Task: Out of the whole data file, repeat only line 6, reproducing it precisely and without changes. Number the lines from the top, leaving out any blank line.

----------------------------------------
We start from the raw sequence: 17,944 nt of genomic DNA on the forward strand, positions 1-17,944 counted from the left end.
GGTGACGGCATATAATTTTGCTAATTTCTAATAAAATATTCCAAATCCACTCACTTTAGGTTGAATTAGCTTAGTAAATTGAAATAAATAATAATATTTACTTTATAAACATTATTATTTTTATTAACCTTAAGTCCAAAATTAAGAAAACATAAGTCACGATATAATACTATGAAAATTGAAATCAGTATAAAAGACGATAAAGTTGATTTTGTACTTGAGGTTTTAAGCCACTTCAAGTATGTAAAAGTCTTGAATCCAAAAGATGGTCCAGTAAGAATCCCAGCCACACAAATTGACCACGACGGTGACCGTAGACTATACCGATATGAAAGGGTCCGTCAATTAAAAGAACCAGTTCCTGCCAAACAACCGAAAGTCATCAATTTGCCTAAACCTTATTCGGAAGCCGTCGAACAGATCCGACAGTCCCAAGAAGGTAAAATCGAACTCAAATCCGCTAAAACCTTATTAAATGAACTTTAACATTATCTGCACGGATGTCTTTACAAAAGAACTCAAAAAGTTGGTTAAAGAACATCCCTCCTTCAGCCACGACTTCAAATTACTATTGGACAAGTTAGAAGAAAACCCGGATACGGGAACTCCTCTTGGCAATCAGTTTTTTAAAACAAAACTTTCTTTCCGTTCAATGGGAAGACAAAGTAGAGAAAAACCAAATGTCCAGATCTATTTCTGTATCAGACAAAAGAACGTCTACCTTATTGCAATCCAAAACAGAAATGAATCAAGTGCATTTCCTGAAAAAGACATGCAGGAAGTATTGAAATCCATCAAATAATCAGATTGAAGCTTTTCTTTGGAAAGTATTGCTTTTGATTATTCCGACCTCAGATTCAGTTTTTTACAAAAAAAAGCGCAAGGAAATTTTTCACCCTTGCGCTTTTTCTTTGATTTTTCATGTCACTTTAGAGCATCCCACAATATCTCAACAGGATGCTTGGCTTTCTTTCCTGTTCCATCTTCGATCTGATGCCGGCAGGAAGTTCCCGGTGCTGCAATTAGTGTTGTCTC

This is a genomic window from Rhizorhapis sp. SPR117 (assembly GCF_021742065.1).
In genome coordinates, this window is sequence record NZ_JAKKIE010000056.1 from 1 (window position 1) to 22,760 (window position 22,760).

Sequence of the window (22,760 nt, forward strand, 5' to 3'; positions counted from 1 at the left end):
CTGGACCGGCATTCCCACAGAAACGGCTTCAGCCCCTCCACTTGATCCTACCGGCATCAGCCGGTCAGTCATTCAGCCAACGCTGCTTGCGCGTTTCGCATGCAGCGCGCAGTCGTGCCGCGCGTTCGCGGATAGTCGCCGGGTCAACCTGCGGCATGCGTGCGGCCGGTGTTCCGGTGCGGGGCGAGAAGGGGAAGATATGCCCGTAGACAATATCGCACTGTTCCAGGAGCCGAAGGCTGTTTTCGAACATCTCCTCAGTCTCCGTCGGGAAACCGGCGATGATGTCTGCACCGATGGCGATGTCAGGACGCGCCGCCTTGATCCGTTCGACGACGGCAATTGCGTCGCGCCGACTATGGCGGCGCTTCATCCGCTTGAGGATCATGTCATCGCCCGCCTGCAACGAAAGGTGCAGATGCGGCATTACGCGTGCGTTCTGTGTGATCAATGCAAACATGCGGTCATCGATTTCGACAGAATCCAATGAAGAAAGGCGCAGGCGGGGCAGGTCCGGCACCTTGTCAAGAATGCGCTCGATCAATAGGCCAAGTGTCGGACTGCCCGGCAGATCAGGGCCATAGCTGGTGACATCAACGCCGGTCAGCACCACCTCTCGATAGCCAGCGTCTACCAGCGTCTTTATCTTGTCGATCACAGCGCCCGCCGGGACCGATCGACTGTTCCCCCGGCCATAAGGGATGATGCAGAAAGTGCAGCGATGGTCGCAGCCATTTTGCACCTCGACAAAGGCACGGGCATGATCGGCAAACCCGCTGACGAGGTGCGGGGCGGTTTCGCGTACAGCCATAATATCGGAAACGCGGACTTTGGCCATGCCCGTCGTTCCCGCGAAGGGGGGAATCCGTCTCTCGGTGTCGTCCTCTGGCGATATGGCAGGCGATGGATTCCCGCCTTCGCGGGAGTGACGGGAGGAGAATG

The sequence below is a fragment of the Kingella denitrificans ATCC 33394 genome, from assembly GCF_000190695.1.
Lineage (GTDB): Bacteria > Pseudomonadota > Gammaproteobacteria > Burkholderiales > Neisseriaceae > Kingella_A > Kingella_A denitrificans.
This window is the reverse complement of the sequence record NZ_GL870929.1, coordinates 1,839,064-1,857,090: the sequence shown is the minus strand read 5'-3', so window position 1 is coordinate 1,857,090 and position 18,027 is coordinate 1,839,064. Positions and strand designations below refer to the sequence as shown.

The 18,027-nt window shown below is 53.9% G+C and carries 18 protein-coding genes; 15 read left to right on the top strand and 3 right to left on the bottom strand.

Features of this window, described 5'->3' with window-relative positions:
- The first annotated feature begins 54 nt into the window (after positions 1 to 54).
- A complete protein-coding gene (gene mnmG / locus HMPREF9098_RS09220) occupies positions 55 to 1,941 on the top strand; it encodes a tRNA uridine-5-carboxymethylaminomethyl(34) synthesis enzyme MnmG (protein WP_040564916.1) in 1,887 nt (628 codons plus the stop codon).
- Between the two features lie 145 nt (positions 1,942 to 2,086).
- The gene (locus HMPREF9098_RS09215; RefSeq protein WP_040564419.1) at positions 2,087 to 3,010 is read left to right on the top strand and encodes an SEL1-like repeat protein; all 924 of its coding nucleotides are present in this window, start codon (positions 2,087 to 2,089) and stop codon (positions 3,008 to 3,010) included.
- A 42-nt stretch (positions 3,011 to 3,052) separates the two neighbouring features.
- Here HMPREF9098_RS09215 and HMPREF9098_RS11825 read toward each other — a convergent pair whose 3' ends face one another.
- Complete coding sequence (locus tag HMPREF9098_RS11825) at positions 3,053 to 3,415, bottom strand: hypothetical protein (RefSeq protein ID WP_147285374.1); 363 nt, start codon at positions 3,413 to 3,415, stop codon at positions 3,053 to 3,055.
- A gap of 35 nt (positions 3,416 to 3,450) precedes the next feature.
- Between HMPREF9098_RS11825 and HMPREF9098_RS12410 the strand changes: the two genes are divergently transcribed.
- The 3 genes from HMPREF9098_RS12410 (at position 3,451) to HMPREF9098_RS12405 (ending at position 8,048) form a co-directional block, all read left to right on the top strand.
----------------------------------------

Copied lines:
CTGGACCGGCATTCCCACAGAAACGGCTTCAGCCCCTCCACTTGATCCTACCGGCATCAGCCGGTCAGTCATTCAGCCAACGCTGCTTGCGCGTTTCGCATGCAGCGCGCAGTCGTGCCGCGCGTTCGCGGATAGTCGCCGGGTCAACCTGCGGCATGCGTGCGGCCGGTGTTCCGGTGCGGGGCGAGAAGGGGAAGATATGCCCGTAGACAATATCGCACTGTTCCAGGAGCCGAAGGCTGTTTTCGAACATCTCCTCAGTCTCCGTCGGGAAACCGGCGATGATGTCTGCACCGATGGCGATGTCAGGACGCGCCGCCTTGATCCGTTCGACGACGGCAATTGCGTCGCGCCGACTATGGCGGCGCTTCATCCGCTTGAGGATCATGTCATCGCCCGCCTGCAACGAAAGGTGCAGATGCGGCATTACGCGTGCGTTCTGTGTGATCAATGCAAACATGCGGTCATCGATTTCGACAGAATCCAATGAAGAAAGGCGCAGGCGGGGCAGGTCCGGCACCTTGTCAAGAATGCGCTCGATCAATAGGCCAAGTGTCGGACTGCCCGGCAGATCAGGGCCATAGCTGGTGACATCAACGCCGGTCAGCACCACCTCTCGATAGCCAGCGTCTACCAGCGTCTTTATCTTGTCGATCACAGCGCCCGCCGGGACCGATCGACTGTTCCCCCGGCCATAAGGGATGATGCAGAAAGTGCAGCGATGGTCGCAGCCATTTTGCACCTCGACAAAGGCACGGGCATGATCGGCAAACCCGCTGACGAGGTGCGGGGCGGTTTCGCGTACAGCCATAATATCGGAAACGCGGACTTTGGCCATGCCCGTCGTTCCCGCGAAGGGGGGAATCCGTCTCTCGGTGTCGTCCTCTGGCGATATGGCAGGCGATGGATTCCCGCCTTCGCGGGAGTGACGGGAGGAGAATG